Three Maine communities are receiving a total of $872,057 over three years in grant support as part of the Maine Health Access Foundation’s (MeHAF) Thriving in Place initiative to promote community efforts to assist people with chronic health conditions stay healthy and in their homes rather than needing hospital or nursing home care. This program is part of MeHAF’s work to improve the way health care is experienced by patients.
Eastern Area Agency on Aging, SeniorsPlus, and York County Community Action Corporation previously had MeHAF planning grant support to develop partnerships and solicit feedback from their communities on strategies that would help support people with chronic illness. These three organizations now join six other communities participating in the Thriving in Place initiative. All TiP grantees participate in regular trainings and meetings to share what they are learning.
“Maine people are independent and want to remain in their homes and communities as long as possible. Thriving in Place communities bring organizations and local residents together so they can better coordinate their efforts across health care and social services so everyone is working side by side to keep people living independently in their community,” said Dr. Wendy Wolf, President and CEO of the foundation. “As the state with the oldest population in the nation and with high rates of disability, Maine must be planning now for strategies that can help people, particularly those who are older, stay healthy and receive needed care and support at home.”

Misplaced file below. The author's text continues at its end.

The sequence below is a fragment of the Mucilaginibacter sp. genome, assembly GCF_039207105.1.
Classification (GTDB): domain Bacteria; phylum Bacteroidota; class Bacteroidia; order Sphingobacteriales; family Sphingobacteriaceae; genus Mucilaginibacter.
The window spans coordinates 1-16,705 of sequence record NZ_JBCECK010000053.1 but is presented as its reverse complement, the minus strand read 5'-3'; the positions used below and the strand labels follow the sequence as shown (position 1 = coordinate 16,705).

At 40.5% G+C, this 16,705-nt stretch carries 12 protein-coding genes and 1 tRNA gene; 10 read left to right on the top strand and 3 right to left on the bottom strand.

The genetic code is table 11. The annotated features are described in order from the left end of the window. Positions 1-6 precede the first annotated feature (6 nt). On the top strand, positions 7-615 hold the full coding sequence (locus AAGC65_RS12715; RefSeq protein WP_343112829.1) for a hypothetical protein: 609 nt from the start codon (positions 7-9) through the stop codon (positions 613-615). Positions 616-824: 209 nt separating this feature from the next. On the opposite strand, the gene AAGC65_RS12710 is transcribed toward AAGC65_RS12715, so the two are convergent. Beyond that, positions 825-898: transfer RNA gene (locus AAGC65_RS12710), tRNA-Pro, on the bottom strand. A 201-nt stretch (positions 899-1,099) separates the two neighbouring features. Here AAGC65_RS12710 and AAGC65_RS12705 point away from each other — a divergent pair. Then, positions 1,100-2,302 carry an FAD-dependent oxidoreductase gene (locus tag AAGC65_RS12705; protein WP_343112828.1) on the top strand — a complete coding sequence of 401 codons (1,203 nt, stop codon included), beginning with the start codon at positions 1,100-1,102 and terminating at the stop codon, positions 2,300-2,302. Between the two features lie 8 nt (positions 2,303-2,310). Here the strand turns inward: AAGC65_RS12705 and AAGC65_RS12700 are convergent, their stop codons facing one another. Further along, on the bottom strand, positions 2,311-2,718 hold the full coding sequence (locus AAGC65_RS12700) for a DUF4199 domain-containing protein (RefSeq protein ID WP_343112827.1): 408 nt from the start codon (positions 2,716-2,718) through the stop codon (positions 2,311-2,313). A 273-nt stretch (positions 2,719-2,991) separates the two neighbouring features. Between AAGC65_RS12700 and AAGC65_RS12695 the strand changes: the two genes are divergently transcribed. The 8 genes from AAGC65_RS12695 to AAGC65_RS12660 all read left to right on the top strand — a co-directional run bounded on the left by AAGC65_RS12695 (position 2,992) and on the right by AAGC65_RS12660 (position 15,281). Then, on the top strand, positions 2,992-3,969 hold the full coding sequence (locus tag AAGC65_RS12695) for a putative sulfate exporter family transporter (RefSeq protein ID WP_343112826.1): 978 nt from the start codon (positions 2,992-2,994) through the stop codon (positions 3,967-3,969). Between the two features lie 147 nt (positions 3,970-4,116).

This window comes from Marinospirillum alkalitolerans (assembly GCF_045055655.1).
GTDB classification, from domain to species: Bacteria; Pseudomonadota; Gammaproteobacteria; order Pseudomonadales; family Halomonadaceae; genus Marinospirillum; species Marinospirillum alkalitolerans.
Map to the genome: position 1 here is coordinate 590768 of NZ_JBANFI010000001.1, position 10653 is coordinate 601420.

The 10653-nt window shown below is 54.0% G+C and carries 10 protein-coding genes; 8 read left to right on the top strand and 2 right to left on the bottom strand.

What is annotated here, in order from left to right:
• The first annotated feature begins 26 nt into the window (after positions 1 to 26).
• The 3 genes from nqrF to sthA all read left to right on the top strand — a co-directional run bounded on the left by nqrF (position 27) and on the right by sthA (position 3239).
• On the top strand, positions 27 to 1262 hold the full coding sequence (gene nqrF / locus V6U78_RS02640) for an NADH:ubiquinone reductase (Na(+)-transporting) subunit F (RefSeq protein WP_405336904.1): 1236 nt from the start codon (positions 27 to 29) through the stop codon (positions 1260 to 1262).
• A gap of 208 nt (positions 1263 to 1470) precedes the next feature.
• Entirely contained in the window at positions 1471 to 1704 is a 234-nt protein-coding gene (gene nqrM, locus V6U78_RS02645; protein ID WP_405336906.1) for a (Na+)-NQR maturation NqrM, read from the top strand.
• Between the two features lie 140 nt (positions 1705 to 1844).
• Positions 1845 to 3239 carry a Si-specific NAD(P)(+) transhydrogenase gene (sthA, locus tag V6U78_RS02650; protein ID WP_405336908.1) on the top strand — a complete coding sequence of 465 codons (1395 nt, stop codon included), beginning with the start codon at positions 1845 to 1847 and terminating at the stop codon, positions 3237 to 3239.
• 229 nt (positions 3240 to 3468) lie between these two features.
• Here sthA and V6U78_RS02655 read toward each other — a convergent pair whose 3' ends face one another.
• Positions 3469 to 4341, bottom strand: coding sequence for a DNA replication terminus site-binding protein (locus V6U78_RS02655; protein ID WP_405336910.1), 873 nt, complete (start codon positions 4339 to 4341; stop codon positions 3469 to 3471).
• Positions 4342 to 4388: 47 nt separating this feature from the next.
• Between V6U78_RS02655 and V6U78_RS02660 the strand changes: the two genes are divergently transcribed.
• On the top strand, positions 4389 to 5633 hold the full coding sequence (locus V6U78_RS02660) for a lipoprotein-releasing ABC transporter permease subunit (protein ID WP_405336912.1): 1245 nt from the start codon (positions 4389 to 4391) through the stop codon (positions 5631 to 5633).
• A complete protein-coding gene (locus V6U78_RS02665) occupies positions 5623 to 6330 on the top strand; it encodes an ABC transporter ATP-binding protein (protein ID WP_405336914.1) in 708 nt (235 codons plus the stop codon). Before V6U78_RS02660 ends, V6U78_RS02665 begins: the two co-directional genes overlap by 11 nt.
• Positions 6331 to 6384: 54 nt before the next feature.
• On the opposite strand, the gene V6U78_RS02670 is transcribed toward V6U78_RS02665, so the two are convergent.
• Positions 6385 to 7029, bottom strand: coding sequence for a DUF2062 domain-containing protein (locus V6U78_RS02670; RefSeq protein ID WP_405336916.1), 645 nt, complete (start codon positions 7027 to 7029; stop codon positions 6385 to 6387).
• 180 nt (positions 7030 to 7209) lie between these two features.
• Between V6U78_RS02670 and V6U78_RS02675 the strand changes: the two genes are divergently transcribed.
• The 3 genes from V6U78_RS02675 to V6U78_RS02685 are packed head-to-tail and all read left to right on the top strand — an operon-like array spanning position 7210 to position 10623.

TiP uses a team approach. The partnering organizations receiving this grant support include health care providers, social service agencies, volunteer networks, in-home support and community support organizations. Working together, these partnerships will coordinate community resources to help people better.
“TiP communities are developing very creative and cost-effective strategies to keep people supported in their homes. Daily check-in telephone programs with police, high school community service projects making home repairs, having Meals on Wheels volunteers trained to screen people for depression, and reducing social isolation with social activities are just a few of the many ways TiP communities offer alternatives to the expensive over-reliance on hospitals and assisted living facilities to care for older and disabled people with chronic health conditions. TiP communities aren’t just better for aging people; they are the communities where all of us want to live,” said Dr. Becky Hayes Boober, MeHAF Senior Program Officer overseeing the TiP program.
Local grant contacts:
Eastern Area Agency on Agency (greater Bangor area)
SeniorsPlus (Western Maine)
York County Community Action Corp (York County)
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